Lin-Arlow acknowledged that scarred DNA may impact certain applications that require raw synthesized oligos, such as primers. But he said primer production is not really a focus for Ansa. He further argued that for gene synthesis, which is a major area of interest for Ansa, the scars will not be a concern since the initial oligos will be PCR amplified post-synthesis, producing natural, scarless DNA for the downstream.

But, according to Emily Leproust, CEO and cofounder of synthetic DNA maker Twist Bioscience, post-synthesis PCR using scarred DNA will likely have a higher error rate compared with using native DNA. "The scars on each base will interfere with the intramolecular bonds as the bases pair during the PCR steps," said Leproust in an email. "This will likely mean a higher risk of mutation, insertion, or deletion."

Based in South San Francisco, California, Twist also announced earlier this year its own linker-based enzymatic DNA synthesis method. However, Twist claimed its method is scarless, fabricating DNA identical to its natural counterpart. "For Twist, we opted to skip that risk entirely by creating scarless DNA," Leproust said.

Moreover, she said post-synthesis PCR necessitate primers, which may further complicate downstream applications as they must be removed before the next steps.

Similar to Ansa, Twist also declined to disclose the overall error rate or the length of oligo achieved by its enzymatic synthesis method. But Leproust said she expects the technology, when fully optimized, to match or exceed the error rate of Twist's current phosphoramidite DNA synthesis, which is 1 in 2,000 for oligos up to 300 bases and 1 in 7,500 for non-clonal fragments.

Agreeing with Leproust, Thomas Ybert, CEO and cofounder of DNA Script, also thinks the post-PCR synthesis step can be cumbersome. "Of course, you can do post-[synthesis] processing, but it's going to increase complexity, increase price, and it's not going to be amenable to any type of business model or any type of user," he said.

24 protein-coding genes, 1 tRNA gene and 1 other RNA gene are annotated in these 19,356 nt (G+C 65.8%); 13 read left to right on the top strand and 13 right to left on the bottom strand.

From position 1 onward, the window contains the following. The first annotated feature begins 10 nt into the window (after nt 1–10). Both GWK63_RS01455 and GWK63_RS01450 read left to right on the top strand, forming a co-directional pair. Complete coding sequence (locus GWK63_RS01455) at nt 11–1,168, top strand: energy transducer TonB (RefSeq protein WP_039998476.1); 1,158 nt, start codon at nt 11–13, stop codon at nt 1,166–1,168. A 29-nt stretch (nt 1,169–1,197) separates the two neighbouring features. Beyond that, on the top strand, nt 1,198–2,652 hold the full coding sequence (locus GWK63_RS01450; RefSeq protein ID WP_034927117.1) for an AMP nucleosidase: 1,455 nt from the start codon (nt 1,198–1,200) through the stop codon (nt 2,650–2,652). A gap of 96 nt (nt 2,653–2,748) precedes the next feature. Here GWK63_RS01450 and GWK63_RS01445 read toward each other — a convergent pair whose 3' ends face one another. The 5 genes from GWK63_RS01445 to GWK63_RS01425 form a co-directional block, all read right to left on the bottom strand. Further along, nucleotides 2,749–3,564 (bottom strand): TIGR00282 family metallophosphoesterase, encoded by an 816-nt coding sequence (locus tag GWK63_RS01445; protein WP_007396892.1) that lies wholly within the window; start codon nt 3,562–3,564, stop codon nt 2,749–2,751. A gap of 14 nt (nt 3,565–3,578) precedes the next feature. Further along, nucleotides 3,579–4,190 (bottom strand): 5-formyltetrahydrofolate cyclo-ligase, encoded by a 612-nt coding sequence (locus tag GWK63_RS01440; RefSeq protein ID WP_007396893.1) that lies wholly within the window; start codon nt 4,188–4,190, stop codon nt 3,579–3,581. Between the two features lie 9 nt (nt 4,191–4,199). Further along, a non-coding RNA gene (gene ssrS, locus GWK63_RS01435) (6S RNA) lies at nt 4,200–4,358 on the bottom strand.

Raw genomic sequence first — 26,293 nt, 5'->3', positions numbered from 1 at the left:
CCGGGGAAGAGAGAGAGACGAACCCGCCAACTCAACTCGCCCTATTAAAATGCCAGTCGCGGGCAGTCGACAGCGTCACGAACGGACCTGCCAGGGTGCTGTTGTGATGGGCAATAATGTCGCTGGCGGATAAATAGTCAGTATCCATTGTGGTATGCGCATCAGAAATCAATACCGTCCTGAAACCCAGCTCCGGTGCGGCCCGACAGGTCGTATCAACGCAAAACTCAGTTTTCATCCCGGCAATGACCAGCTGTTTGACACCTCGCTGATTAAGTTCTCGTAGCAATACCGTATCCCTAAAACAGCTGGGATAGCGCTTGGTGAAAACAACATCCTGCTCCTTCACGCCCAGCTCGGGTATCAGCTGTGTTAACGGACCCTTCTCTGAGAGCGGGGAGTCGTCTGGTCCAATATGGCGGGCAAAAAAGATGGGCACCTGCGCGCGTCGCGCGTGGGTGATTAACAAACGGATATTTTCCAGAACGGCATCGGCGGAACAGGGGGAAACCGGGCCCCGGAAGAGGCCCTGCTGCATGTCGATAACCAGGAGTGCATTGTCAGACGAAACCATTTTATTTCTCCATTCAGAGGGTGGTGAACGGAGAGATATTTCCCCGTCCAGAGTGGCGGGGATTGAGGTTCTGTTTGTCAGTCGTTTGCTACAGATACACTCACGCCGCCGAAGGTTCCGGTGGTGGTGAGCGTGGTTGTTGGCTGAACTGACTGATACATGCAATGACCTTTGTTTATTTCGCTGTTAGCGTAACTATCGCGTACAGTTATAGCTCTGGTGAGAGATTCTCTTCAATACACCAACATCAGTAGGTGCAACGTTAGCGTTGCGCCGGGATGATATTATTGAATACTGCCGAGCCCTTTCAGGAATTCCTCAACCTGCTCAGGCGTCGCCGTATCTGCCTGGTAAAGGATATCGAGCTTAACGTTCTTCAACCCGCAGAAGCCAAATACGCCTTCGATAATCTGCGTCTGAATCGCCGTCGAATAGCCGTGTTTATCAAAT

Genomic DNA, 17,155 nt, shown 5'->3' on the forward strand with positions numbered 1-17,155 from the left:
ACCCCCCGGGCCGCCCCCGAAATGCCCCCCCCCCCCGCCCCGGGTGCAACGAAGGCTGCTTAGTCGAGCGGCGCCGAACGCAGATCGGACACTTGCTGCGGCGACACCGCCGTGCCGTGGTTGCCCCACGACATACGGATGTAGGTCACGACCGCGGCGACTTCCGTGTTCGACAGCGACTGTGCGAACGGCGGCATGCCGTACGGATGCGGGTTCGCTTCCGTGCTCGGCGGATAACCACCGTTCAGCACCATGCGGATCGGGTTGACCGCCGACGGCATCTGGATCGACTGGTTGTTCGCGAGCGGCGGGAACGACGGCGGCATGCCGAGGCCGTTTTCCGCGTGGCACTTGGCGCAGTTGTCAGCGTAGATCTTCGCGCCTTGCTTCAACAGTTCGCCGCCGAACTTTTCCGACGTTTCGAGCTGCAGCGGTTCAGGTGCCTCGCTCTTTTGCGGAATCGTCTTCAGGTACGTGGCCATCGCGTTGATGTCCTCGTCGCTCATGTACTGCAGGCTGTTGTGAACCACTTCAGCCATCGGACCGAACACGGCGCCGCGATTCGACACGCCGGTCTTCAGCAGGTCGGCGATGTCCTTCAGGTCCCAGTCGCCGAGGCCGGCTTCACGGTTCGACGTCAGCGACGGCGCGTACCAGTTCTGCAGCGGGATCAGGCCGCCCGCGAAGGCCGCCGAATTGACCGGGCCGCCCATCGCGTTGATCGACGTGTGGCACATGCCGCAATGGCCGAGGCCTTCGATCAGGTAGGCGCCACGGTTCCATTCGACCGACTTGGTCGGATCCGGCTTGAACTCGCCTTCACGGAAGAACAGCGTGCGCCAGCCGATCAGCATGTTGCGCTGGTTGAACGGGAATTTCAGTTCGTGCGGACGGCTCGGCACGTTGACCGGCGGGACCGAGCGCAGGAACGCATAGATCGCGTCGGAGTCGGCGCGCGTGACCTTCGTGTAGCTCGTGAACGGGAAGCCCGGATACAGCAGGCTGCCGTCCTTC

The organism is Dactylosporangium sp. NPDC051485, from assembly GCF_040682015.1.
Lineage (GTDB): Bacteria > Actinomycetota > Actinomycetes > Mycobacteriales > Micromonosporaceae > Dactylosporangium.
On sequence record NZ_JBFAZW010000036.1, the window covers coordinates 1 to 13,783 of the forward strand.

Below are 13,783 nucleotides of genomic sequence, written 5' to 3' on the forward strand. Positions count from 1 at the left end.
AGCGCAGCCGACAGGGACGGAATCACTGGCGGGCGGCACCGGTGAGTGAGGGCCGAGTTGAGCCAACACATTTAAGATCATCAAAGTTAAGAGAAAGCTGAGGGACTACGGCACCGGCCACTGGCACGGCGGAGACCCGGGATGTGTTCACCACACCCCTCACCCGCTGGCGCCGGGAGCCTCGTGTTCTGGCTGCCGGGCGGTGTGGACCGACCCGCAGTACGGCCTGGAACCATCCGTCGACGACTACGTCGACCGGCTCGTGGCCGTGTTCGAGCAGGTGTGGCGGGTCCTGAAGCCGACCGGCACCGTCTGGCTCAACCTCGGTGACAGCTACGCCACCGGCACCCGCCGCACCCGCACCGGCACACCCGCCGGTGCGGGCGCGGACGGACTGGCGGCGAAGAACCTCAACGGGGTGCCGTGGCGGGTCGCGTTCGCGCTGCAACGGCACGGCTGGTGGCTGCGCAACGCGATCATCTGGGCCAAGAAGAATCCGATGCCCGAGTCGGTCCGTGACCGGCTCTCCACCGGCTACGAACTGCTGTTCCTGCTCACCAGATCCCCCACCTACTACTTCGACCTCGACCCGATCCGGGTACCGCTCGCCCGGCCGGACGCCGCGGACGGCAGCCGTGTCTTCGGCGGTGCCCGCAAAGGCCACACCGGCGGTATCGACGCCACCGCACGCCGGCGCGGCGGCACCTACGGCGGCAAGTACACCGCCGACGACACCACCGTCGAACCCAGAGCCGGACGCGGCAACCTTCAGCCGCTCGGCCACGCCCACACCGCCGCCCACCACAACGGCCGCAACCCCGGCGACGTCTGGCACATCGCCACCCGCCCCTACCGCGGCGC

Having already commercialized its enzymatic DNA synthesis technology into its Syntax benchtop DNA synthesizer, DNA Script's approach, unlike Ansa's and Twist's, involves a 3' reverse terminator to switch on and off nucleotide incorporations during synthesis.

Ybert acknowledged that it may be the case that there are fewer reverse terminators compatible with TdT. However, he said that is not really a concern for DNA Script since the company has already locked in a proprietary reverse terminator group, ONH2, that is exclusive to DNA Script.

While Lin-Arlow emphasized that stability and deprotection efficiency are the major chokeholds for a reverse terminator to achieve high-fidelity DNA synthesis, Ybert noted both are not issues for DNA Script's blocker.

According to Ybert, with DNA Script's deprotection step, nucleotides that remain protected are below the level of detection. As for stability, he said DNA Script has conducted "extensive stability studies," including expedited studies where nucleotides are exposed to harsh temperature or chemical conditions as well as real-time studies to evaluate the nucleotides' optimal storage or handling condition.